1962 Calvinia (South Africa) Cosmic Rays Balloon Experiment
- When Michael and team headed to South Africa in June 1962 to Calvinia, both of the major St. Louis daily newspapers (the morning Globe-Democrat and the afternoon Post-Dispatch) included articles about the impending scientific journey (with a matching experiment to be run from Fairbault, Minnesota).
- Coverage even reached the Coventry Evening Telegraph in England, which ran a short mention of the
balloon campaign on page 4 of its August 4, 1962 issue.
[short article>] [Full page]
(I only found this reference by accident while searching the British Newspaper Archive for mentions of Michael related to his 1971 appearance on the BBC.)
- Michael and Jessica were jointly interviewed by the Southern African Jewish Times for the August 10, 1962 issue in an article entitled "Professor Michael Friedlander: Cosmic Scientist."
- Article from Aug 24, 1962 on the balloon campaign in Die Burger, a major Afrikaans daily newspaper in South Africa.
- Article from Aug 25, 1962 Die Burger.
- Congratulatory telegrams from South African family
- On the subject of the same balloon campaign in Calvinia, Michael wrote an article for AFROX (African Oxygen Limited) Magazine, where AFROX was one of the suppliers for the balloon. December 1962.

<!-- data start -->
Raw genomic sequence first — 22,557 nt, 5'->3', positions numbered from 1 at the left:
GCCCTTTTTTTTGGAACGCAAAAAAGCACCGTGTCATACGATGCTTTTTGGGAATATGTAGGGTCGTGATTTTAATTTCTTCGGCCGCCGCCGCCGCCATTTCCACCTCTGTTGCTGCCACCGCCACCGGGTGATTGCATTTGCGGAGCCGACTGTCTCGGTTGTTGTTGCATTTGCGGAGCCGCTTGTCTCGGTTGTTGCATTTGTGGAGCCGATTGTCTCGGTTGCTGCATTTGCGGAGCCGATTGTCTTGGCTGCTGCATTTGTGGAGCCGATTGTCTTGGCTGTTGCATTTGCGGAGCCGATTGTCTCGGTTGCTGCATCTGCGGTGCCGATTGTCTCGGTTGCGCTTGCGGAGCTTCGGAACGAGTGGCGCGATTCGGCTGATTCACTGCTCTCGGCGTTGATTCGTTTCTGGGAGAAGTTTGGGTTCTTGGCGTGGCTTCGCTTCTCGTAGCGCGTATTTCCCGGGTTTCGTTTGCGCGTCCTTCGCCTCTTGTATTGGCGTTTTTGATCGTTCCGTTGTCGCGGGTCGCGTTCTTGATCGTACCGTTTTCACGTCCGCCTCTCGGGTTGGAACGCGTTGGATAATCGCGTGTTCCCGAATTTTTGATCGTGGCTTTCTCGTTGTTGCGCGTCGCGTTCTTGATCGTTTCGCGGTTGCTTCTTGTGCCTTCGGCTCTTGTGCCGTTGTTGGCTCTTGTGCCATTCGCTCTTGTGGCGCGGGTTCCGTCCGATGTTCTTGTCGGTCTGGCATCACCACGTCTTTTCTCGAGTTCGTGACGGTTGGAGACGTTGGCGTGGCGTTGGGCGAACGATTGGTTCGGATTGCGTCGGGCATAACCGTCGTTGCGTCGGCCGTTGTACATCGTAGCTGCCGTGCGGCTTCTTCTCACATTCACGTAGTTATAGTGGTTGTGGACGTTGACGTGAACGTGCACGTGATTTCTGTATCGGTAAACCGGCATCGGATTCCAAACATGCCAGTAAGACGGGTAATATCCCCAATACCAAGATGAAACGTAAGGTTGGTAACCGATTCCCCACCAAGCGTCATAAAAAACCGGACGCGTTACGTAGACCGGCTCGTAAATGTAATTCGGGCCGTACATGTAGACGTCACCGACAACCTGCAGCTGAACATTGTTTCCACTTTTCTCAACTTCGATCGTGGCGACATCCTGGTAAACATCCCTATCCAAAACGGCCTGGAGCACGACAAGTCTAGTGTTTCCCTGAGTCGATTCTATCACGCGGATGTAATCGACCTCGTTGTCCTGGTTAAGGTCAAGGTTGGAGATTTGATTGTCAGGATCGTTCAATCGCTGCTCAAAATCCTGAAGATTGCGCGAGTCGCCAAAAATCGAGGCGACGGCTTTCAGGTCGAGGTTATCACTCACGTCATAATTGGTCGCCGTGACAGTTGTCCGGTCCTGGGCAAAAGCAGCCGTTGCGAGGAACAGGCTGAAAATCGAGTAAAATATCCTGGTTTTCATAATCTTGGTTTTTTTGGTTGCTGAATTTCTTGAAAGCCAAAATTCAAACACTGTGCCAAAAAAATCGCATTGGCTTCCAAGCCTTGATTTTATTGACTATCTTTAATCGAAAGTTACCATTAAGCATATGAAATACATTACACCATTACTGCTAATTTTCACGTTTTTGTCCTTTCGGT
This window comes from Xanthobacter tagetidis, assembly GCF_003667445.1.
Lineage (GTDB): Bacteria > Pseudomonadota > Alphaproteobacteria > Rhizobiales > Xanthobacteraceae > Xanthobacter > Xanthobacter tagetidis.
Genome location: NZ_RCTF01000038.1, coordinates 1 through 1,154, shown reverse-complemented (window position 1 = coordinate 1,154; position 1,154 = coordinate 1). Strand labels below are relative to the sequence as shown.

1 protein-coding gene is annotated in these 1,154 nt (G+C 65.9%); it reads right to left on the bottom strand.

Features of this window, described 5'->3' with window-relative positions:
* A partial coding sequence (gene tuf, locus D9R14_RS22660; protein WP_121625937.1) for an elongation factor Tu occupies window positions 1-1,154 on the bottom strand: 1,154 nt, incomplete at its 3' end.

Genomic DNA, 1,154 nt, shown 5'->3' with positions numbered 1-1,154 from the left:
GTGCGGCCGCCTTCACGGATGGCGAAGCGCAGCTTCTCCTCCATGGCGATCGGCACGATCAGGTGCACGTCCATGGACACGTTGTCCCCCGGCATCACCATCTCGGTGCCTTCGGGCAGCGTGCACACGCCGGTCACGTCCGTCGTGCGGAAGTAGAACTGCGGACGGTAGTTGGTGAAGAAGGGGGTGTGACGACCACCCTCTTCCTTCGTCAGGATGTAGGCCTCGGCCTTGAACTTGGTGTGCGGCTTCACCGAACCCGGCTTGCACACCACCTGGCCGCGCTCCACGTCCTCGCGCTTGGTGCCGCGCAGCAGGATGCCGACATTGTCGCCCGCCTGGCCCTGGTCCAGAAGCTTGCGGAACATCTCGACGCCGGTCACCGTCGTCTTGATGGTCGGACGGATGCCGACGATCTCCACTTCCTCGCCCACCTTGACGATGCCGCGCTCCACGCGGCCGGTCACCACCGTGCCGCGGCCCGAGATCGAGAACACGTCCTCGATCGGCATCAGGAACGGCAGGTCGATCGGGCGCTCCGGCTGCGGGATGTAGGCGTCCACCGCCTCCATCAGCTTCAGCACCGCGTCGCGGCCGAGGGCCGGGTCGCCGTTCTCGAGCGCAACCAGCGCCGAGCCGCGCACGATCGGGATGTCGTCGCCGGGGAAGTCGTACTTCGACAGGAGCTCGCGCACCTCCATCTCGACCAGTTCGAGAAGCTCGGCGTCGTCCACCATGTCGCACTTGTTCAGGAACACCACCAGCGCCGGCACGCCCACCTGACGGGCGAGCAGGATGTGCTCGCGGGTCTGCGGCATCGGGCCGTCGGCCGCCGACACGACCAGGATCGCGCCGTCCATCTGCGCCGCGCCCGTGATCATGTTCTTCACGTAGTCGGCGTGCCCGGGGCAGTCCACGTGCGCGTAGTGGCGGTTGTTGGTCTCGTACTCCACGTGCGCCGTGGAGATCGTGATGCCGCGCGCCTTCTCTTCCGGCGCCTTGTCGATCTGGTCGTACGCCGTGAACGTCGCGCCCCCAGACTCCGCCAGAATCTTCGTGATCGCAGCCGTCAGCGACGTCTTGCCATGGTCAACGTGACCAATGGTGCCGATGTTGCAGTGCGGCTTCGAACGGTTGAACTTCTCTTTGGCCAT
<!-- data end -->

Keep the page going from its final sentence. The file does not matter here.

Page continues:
- Michael also shot
home movies of parts of the Calvinia campaign. (18 minute compilation)
St. Louis newspapers
June 17, 1962
NCAR (National Center for Atmostpheric Research)
Scientific Ballooning Newsletter
July 1962 (see Upcoming Flights (p8))
Southern African Jewish Times
profile of Michael (and Jessica)
August 10, 1962
congratulatory telegrams from family
August 22, 1962.
Die Burger article, including plane crash
August 24, 1962.
Die Burger article
August 25, 1962.
Jessica, Michael, Rachel in Cape Town
(a few weeks after the balloon campaign)
Michael also shot home movies (8mm, no sound) of the campaign. Footage shows a lot of the surrounding scenery and some parts of the launch/filling the balloon process, as well as the "chase plane" used to retrieve the ballon and payload (and the plane upside down after a mishap, described on p3 of the Afrox article above).